Shelby Foote is a brilliant storyteller, and his history of the Civil War is a masterpiece. Other histories give you the view from a thousand feet; Foote shows you what it must have looked like to the birds in the trees. It's often said that he's biased toward the South, but I think that's an exaggeration. He may not be overly fond of Grant, but he lavishes praise on Abraham Lincoln. His "bias," such as it is, comes partly from the narrative device of trying to give equal time to Jefferson Davis, as if he were in the same league as Lincoln. (Sorry, Shelby, but Jeff was a pill and even you can't make him sympathetic.)
I like Grover Gardner's narration a lot. There is some variation in audio quality, as others have noted, but for the most part Gardner is clear and forceful, and the story unfolds almost effortlessly. I can listen to it for hours at a time without fatigue.
The only drawback to listening to this, rather than reading it, is the absence of maps. Foote's book is peppered with maps, large and small, strategically placed throughout the text, and they support the narrative descriptions with economy and precision. I was fortunate in having the book at hand and could follow the maps. Wikipedia also has a number of excellent Civil War maps that can be used for this purpose.
Greenberg has written a lively political history of the Mexican war and the substantial but disorganized opposition to it. Key players include Henry Clay, James K. Polk, Nicholas Trist, and Abraham Lincoln: all deftly characterized with a few well-chosen anecdotes. The military history is covered in broad strokes - for more detail on that, a better choice would be Martin Dugard's Training Ground. But if you want a clear and vivid picture of the machinations that led to the war and to its ultimate conclusion, this is the book for you.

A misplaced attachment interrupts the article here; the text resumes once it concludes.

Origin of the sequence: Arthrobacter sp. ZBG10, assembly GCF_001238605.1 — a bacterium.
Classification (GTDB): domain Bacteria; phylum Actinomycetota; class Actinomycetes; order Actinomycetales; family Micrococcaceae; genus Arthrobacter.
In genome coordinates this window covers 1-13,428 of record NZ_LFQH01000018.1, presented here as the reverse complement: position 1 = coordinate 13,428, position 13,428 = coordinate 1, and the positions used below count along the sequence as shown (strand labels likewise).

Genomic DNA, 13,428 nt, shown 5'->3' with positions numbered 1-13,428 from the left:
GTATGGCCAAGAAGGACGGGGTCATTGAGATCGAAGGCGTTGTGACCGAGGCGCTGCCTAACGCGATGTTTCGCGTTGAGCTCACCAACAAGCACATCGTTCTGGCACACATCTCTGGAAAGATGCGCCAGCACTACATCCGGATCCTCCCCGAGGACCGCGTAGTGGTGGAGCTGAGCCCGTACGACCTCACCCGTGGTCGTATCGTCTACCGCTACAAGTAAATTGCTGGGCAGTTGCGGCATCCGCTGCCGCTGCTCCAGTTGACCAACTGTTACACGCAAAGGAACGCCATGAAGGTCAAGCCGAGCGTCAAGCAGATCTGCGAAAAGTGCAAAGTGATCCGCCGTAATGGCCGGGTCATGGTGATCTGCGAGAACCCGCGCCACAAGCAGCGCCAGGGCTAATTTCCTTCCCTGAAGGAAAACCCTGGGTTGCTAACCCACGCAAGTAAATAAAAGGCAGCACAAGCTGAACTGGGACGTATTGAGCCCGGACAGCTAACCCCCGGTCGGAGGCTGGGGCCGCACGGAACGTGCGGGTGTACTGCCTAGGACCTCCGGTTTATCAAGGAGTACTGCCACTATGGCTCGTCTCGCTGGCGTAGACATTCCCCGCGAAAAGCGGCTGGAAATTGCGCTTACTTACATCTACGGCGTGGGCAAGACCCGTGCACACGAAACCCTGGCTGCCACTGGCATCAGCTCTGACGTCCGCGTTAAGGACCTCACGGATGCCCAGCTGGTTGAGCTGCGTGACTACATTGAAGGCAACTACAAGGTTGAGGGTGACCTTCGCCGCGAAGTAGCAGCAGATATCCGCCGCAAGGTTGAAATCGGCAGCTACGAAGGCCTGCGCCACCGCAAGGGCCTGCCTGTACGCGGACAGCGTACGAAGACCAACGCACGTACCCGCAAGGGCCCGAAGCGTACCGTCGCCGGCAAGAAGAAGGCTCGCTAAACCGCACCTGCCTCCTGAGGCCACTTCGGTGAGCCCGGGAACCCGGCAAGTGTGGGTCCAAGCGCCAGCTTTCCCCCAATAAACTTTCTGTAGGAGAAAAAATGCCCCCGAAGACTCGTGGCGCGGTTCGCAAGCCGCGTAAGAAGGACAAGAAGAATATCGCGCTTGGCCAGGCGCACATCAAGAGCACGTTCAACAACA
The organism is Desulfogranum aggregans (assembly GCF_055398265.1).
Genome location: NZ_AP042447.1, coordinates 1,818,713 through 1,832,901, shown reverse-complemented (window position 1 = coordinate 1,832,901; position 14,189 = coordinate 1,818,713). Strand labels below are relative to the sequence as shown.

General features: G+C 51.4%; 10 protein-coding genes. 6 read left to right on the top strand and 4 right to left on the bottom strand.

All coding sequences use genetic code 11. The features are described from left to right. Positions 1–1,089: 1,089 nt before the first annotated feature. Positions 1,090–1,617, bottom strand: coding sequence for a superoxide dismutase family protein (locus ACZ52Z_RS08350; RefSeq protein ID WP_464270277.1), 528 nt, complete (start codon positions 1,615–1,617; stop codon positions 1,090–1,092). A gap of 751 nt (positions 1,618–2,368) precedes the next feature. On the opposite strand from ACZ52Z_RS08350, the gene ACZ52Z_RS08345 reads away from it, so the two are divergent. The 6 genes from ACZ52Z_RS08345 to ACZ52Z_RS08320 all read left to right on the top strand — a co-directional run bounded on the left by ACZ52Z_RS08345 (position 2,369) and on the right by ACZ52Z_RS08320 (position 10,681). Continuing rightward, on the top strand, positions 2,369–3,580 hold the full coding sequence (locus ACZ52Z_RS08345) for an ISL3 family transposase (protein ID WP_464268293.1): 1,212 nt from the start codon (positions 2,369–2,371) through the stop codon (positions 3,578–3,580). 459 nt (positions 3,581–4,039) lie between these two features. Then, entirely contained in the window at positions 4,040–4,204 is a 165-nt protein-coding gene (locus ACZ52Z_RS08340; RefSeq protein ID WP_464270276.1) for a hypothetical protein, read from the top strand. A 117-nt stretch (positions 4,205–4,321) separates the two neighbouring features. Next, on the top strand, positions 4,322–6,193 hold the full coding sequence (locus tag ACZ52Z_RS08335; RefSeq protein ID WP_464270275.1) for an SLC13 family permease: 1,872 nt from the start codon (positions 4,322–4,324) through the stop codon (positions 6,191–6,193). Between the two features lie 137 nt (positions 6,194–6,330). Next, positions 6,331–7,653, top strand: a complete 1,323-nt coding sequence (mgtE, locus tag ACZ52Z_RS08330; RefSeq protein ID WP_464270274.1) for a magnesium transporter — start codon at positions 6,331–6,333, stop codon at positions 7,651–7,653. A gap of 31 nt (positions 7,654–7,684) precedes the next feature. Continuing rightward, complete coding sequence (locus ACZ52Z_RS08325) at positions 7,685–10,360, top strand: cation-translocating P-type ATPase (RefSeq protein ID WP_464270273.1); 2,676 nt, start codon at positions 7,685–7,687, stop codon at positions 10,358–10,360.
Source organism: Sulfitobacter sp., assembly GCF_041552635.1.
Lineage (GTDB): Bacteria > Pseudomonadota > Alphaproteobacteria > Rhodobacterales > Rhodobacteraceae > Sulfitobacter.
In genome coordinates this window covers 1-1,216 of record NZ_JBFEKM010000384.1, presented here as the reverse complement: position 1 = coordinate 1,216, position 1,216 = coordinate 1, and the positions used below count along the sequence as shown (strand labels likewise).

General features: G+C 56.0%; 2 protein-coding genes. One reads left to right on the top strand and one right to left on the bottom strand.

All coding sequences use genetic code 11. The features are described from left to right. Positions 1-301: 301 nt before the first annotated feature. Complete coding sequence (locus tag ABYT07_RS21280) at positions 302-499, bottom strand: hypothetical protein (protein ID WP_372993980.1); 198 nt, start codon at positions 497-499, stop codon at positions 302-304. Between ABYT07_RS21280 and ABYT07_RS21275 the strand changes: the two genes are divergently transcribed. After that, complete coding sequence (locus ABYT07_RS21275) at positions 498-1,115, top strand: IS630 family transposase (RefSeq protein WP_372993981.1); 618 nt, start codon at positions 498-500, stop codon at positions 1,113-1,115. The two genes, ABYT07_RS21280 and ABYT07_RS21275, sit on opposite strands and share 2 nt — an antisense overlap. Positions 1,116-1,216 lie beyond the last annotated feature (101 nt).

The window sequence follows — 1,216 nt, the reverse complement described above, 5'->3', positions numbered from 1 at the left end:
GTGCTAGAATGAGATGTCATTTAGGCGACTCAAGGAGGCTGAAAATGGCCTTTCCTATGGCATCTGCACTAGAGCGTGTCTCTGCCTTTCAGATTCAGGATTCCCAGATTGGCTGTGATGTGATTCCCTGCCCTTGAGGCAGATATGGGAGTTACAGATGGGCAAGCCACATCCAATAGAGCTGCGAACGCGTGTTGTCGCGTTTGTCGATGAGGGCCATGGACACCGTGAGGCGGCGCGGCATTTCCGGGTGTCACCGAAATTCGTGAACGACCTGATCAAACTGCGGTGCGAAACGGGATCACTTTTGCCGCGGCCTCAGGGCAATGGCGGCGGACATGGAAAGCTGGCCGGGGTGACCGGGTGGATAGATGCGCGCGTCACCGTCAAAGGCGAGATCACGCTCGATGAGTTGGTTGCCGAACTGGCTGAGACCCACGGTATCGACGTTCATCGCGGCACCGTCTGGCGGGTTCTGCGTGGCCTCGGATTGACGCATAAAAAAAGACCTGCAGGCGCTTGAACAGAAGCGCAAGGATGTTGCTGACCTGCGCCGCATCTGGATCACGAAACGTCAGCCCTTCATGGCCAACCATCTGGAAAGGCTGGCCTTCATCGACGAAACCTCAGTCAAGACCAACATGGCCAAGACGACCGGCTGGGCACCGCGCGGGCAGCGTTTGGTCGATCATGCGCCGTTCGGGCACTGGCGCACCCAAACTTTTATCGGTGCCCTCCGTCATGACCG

There are obvious parallels with more recent wars, some of them opposed by many in the US, but Greenberg doesn't hit us over the head with that. Apart from a few somewhat anachronistic references to "embedded journalists," she leaves us to our own conclusions. This is political history, not politicized history.
Caroline Shaffer's narration is equally lively. At first it seemed discordantly "peppy" to me, but as I got used to her style of delivery, I realized her unflagging energy was keeping me drawn to the story. All in all, I really enjoyed it.
"Washington's Crossing" is a great narrative and has plenty of surprises. I'm no expert on the American Revolution, but I've read three or four books on the subject, as well as a couple of biographies of George Washington; and I don't remember any that laid out the action of this part of the war, or the stakes for the colonies, as clearly as this book.
I knew in broad outlines how disastrous the summer and fall campaign of 1776 was for the Continentals. Washington lost Brooklyn, Manhattan, and most of New Jersey in one long, nearly continuous, retreat. But I didn't know a lot of the details: the atrocities committed by the British and Hessian soldiers in New Jersey; the activities of New Jerseyites in fighting back; the second battle of Trenton, with Washington facing off against Cornwallis (and making a brilliant night march around his flank to attack the garrison at Princeton). I never thought about the vast difference in the way British generals and Washington held councils of war, and what that meant for the future of the republic. It never occurred to me that the very different way British and Americans treated their prisoners was a key to what the Americans were fighting for, and a reason why they were successful. (Americans gave quarter. British and Hessians did not. In both cases it was a matter of principle.)